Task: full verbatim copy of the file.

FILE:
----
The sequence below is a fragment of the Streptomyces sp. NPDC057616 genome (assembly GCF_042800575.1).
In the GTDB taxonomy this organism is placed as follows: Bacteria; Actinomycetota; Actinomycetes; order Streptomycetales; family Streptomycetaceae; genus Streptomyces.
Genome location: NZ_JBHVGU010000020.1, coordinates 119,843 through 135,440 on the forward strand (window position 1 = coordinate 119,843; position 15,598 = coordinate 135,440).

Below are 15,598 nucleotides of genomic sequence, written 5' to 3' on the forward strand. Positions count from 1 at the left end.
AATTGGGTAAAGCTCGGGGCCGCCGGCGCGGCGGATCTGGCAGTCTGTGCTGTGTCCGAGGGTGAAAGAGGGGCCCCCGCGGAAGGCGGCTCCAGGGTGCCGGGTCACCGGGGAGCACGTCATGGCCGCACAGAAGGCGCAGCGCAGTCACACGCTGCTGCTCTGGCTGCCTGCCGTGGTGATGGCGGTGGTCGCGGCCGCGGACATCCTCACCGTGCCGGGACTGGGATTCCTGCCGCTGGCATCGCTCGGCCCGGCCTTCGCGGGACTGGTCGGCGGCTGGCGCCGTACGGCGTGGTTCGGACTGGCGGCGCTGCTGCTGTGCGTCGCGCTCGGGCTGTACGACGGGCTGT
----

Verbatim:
The sequence below is a fragment of the Streptomyces sp. NPDC057616 genome (assembly GCF_042800575.1).
In the GTDB taxonomy this organism is placed as follows: Bacteria; Actinomycetota; Actinomycetes; order Streptomycetales; family Streptomycetaceae; genus Streptomyces.
Genome location: NZ_JBHVGU010000020.1, coordinates 119,843 through 135,440 on the forward strand (window position 1 = coordinate 119,843; position 15,598 = coordinate 135,440).

Below are 15,598 nucleotides of genomic sequence, written 5' to 3' on the forward strand. Positions count from 1 at the left end.
AATTGGGTAAAGCTCGGGGCCGCCGGCGCGGCGGATCTGGCAGTCTGTGCTGTGTCCGAGGGTGAAAGAGGGGCCCCCGCGGAAGGCGGCTCCAGGGTGCCGGGTCACCGGGGAGCACGTCATGGCCGCACAGAAGGCGCAGCGCAGTCACACGCTGCTGCTCTGGCTGCCTGCCGTGGTGATGGCGGTGGTCGCGGCCGCGGACATCCTCACCGTGCCGGGACTGGGATTCCTGCCGCTGGCATCGCTCGGCCCGGCCTTCGCGGGACTGGTCGGCGGCTGGCGCCGTACGGCGTGGTTCGGACTGGCGGCGCTGCTGCTGTGCGTCGCGCTCGGGCTGTACGACGGGCTGT